Singapore: Island of HBD

October 20, 2011

I’ve been (very slowly) reading Lee Kwan Yew‘s memoirs. I’ll review it later, but there’s a bit I am compelled to post on now. Here’s Lee Kwan Yew:

On the night of 14 August 1983, I dropped a bombshell in my annual National Day Rally address. Live on both our television channels, with maximum viewership, I said it was stupid for our graduate men to choose less-educated and less-intelligent wives if they wanted their children to do as well as they had done. . . . It had taken me some time to see the obvious, that talent is a country’s most precious asset. . . .

The implications were grave. Our best women were not reproducing themselves because men who were their education equals did not want to marry them. . . .

This lopsided marriage and procreation pattern could not be allowed to remain unmentioned and unchecked. . . .

I quoted studies of identical twins done in Minnesota in the 1980s which showed that these twins were similar in so many respects. Although they had been brought up separately and in different countries, about 80 percent of their vocabulary, IQ, habits, likes and dislikes in food and friends, and other character and personality traits were identical.

Obviously, this caused a controversy. However, one Western academic stood up for Lee Kwan Yew . . . Richard Herrnstein (yeah, that guy).

Lee Kwan Yew also has realistic views on sex differences: “Women want to marry up, men want to marry down.”

He goes on:

But we should have foreseen that the better-educated would have two or fewer children, and the less-educated four or more. Western writers on family planning had not drawn attention to this already familiar though less stark outcome in their own mature countries because it was not politically correct to do so. . . .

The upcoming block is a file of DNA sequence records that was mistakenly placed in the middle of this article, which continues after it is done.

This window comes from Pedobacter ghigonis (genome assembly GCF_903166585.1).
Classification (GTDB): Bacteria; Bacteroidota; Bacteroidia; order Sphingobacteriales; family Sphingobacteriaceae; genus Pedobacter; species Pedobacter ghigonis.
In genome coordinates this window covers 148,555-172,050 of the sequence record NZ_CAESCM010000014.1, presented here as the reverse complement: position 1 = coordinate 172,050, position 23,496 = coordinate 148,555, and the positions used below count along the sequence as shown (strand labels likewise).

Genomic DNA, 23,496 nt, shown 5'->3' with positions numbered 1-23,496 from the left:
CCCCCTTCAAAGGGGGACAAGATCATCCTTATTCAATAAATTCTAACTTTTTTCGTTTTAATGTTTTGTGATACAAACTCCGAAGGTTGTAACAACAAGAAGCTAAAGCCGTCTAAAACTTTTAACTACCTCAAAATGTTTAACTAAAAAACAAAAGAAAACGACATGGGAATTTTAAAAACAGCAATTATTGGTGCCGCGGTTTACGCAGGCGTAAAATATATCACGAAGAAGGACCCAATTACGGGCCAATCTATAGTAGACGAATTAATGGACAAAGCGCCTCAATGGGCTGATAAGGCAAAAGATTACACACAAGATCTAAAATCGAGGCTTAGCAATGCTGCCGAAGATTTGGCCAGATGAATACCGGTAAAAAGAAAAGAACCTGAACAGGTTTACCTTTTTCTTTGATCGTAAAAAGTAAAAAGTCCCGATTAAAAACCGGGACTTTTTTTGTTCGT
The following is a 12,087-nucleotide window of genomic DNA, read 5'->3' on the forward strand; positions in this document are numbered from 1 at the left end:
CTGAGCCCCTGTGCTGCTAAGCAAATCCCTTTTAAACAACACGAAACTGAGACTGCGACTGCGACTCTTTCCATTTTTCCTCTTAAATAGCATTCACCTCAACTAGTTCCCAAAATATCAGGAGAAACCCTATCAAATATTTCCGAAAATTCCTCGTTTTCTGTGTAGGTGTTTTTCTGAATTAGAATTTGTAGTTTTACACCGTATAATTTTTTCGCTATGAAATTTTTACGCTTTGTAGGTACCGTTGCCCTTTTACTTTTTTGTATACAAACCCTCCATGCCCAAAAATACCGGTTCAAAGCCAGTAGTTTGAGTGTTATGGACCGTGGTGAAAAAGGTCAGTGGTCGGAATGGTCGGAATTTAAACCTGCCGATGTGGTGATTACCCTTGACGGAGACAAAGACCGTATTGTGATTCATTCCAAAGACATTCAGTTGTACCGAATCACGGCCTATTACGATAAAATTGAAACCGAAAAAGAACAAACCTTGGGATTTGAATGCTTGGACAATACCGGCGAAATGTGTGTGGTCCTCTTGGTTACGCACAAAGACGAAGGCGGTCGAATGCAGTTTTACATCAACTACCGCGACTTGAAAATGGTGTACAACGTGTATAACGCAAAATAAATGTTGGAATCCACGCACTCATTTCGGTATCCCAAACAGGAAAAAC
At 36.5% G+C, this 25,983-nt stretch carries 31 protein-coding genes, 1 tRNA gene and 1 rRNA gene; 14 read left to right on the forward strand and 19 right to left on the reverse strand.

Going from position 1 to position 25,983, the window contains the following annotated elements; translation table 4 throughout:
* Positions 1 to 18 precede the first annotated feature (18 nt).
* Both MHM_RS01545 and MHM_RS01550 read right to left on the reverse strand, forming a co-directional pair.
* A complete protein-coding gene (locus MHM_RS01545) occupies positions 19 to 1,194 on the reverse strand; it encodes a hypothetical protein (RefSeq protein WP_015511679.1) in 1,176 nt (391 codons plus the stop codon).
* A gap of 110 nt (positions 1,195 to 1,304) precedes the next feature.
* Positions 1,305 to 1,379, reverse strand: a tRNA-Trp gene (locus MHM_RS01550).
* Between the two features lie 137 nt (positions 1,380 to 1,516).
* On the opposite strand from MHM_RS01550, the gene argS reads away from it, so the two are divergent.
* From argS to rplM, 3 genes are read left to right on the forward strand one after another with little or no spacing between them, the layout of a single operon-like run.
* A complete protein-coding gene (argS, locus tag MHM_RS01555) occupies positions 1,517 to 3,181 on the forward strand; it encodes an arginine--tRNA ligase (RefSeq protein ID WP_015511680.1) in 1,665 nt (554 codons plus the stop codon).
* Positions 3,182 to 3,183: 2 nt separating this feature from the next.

Since that speech, I have regularly released the statistical analysis of the educational backgrounds of parents of the top 10 percent of students in national examinations. Singaporeans now accept that the better-educated and more able the parents, the more likely are the children to achieve similar levels.

Randoms of the day

October 20, 2011

Still commies.

Mencken: "Man can only achieve dignity if superior men are given absolute freedom to think what they want to think and say what they want to say."

More on commies from Borepatch

When conservatives and libertarians read stuff like this, they condemn government. The better response would be to get in on the good stuff.

Lots of studies show that people with kids are less happy than those without kids. People also complain that everyone seems to ignore these studies. I’m with Ulysses though. Having kids makes you more and less happy. Actually, everything that makes you really happy makes you unhappy for a while. If you don’t have to work at something a bit, it’s worthless (by definition).

All the smart people are suggesting that the Fed target nominal GDP instead of targeting inflation. This seems too clever to me, after all, nominal GDP is just GDP and inflation. Let’s say GDP shrinks by a billion dollars. Targeting NGDP means that you would print money until NGDP gets back the billion plus some amount (after all, we have to allow for constant progress and what is constant progress if not artificial increases in GDP?). Essentially, targeting NGDP gives the central bank a license to ignore inflation. "Who cares if inflation is 15%? We’re not targeting that, we’re targeting a level of NGDP?" You can almost hear Ben Bernank saying something like this. This idea fits with my general thesis that progress in macroeconomics is equivalent to proposing more irresponsible policies. Telling central banks to ignore inflation is retarded.